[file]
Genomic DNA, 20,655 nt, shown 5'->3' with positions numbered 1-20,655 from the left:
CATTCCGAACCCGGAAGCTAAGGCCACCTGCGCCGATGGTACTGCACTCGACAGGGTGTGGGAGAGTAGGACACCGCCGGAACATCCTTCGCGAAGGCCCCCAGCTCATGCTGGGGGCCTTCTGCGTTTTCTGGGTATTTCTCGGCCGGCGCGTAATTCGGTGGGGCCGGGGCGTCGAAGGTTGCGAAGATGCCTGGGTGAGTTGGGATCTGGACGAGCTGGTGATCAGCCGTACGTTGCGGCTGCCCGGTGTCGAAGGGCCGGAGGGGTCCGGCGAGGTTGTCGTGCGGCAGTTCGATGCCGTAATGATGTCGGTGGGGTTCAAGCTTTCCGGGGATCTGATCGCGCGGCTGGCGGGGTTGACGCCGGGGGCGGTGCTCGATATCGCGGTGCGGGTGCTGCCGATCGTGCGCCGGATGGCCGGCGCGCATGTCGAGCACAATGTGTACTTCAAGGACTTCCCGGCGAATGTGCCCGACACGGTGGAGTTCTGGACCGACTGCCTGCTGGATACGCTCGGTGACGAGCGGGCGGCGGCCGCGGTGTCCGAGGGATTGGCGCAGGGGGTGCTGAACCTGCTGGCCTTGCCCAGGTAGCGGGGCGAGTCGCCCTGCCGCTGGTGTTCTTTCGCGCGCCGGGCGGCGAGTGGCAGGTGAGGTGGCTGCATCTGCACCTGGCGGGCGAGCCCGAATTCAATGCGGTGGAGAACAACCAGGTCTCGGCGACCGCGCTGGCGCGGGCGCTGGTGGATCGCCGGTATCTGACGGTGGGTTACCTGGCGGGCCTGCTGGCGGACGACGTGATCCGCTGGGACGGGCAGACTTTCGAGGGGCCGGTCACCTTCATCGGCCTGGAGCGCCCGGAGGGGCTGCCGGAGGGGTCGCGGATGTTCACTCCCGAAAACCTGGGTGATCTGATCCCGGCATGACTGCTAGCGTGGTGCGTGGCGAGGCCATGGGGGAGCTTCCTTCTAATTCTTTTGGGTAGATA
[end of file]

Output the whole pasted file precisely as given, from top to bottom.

Genomic DNA, 20,655 nt, shown 5'->3' with positions numbered 1-20,655 from the left:
CATTCCGAACCCGGAAGCTAAGGCCACCTGCGCCGATGGTACTGCACTCGACAGGGTGTGGGAGAGTAGGACACCGCCGGAACATCCTTCGCGAAGGCCCCCAGCTCATGCTGGGGGCCTTCTGCGTTTTCTGGGTATTTCTCGGCCGGCGCGTAATTCGGTGGGGCCGGGGCGTCGAAGGTTGCGAAGATGCCTGGGTGAGTTGGGATCTGGACGAGCTGGTGATCAGCCGTACGTTGCGGCTGCCCGGTGTCGAAGGGCCGGAGGGGTCCGGCGAGGTTGTCGTGCGGCAGTTCGATGCCGTAATGATGTCGGTGGGGTTCAAGCTTTCCGGGGATCTGATCGCGCGGCTGGCGGGGTTGACGCCGGGGGCGGTGCTCGATATCGCGGTGCGGGTGCTGCCGATCGTGCGCCGGATGGCCGGCGCGCATGTCGAGCACAATGTGTACTTCAAGGACTTCCCGGCGAATGTGCCCGACACGGTGGAGTTCTGGACCGACTGCCTGCTGGATACGCTCGGTGACGAGCGGGCGGCGGCCGCGGTGTCCGAGGGATTGGCGCAGGGGGTGCTGAACCTGCTGGCCTTGCCCAGGTAGCGGGGCGAGTCGCCCTGCCGCTGGTGTTCTTTCGCGCGCCGGGCGGCGAGTGGCAGGTGAGGTGGCTGCATCTGCACCTGGCGGGCGAGCCCGAATTCAATGCGGTGGAGAACAACCAGGTCTCGGCGACCGCGCTGGCGCGGGCGCTGGTGGATCGCCGGTATCTGACGGTGGGTTACCTGGCGGGCCTGCTGGCGGACGACGTGATCCGCTGGGACGGGCAGACTTTCGAGGGGCCGGTCACCTTCATCGGCCTGGAGCGCCCGGAGGGGCTGCCGGAGGGGTCGCGGATGTTCACTCCCGAAAACCTGGGTGATCTGATCCCGGCATGACTGCTAGCGTGGTGCGTGGCGAGGCCATGGGGGAGCTTCCTTCTAATTCTTTTGGGTAGATA